I’ve Got A Secret
For these reasons the Rapture of a largely Gentile Church had to be kept secret. It was part of God’s secret wisdom, Paul said, “a wisdom that has been hidden and that God destined for our glory before time began” (1 Cor 2:7). Paul was not authorized to reveal this until nearly 20 years after the Lord’s death, when it was too late for anyone to do anything about it, but it’s what he meant when he wrote to the Colossians, “And having disarmed the powers and authorities” (by paying the penalty for our sins) “He made a public spectacle of them, triumphing over them by the cross.” (Col. 2:15).
(It’s easy to forget that up until Peter’s vision and subsequent visit to the home of Cornelius detailed in Acts 10, most believers had come from among the Jews. The acceptance of Gentiles into the Church didn’t become official policy until the council at Jerusalem 13 years after that in Acts 15.)
What was to have been Satan’s great victory has resulted in his total defeat. Now the only ones on his side of the ledger will be those who choose to be there by rejecting God’s offer of pardon. Their choice relieves God of the responsibility. He still grieves over them, but can’t override their sovereign right to choose their own destiny. And since they’ve chosen to join him, Satan can’t use them as leverage to get a better deal for himself.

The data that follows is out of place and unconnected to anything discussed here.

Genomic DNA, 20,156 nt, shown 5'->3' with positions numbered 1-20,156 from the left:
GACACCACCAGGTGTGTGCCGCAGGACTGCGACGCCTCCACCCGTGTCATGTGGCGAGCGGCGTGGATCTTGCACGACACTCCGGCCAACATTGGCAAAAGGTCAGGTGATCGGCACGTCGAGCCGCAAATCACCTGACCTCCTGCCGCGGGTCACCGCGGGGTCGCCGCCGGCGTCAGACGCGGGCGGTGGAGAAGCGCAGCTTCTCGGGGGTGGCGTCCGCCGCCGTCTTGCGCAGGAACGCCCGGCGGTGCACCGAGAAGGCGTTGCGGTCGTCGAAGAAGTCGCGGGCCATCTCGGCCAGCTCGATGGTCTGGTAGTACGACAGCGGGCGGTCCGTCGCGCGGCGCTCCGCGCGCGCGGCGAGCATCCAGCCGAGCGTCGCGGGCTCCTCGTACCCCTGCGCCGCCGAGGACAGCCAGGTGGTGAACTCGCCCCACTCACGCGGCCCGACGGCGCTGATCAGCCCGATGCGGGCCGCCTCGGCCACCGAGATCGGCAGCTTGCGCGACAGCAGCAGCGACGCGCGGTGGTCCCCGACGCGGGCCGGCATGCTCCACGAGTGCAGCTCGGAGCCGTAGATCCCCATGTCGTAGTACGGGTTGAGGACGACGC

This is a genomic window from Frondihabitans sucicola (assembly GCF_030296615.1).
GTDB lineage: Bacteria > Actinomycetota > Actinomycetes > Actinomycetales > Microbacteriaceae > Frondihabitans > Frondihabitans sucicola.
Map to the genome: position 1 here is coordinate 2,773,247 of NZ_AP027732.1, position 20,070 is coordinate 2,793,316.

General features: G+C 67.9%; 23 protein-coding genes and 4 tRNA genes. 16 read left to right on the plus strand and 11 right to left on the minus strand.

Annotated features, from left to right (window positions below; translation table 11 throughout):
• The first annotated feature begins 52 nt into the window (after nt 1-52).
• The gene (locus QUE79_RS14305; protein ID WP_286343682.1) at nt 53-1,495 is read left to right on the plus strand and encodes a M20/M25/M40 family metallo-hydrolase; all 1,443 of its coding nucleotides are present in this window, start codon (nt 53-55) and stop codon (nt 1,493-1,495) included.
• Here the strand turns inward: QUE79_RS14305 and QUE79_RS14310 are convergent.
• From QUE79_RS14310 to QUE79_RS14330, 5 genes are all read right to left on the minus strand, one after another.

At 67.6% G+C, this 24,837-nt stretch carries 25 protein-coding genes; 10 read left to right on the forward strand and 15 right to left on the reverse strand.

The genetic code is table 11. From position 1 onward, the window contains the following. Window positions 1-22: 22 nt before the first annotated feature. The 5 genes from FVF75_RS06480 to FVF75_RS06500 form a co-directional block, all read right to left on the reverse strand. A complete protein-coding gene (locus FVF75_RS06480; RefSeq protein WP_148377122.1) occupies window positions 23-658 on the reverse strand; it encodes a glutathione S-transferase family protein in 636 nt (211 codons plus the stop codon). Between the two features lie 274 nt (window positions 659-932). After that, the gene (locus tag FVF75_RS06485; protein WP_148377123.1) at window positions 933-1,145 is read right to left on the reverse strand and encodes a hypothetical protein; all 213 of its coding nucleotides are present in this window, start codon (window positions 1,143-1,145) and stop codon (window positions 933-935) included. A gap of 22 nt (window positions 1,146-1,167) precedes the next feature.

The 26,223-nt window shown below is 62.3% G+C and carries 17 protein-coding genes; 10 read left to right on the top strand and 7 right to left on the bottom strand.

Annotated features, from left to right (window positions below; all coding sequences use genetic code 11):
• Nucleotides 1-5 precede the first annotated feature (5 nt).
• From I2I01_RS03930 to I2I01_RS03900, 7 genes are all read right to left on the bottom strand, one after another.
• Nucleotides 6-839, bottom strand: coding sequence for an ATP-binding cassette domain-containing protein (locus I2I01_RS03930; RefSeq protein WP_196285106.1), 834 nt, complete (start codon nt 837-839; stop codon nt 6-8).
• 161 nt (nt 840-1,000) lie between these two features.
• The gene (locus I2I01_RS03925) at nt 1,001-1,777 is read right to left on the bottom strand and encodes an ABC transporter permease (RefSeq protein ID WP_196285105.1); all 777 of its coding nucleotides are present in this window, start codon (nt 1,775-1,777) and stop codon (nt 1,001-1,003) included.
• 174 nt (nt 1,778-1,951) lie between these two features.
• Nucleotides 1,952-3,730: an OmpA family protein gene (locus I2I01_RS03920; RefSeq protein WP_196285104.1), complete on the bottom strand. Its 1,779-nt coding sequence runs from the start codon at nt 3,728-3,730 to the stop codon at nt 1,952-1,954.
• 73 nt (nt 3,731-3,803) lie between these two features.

The enormity of God’s Gift of Grace, made available to Jew and Gentile alike and sealed with the indwelling presence of the Holy Spirit, is something so unbelievable that neither Paul nor any other Apostle was ever able to adequately describe it. The best Paul could do was to borrow a passage from Isaiah, “No eye has seen, no ear has heard, no mind has conceived what God has prepared for those who love Him” (1 Cor. 2:9). Amen to that.
And so one day soon, with no prior warning and at a time when the world least expects Him, “the Lord Himself will come down from heaven, with a loud command, with the voice of the archangel and with the trumpet call of God, and the dead in Christ will rise first. After that, we who are still alive and are left will be caught up together with them in the clouds to meet the Lord in the air. And so we will be with the Lord forever.” (1 Thes. 4:16-17) There is no precedent condition, nothing that must happen first, except that if you want to be included you have to give your heart to Him who’s coming before the trumpet call sounds. Better do it right away, for if you listen carefully you can almost hear the footsteps of the Messiah.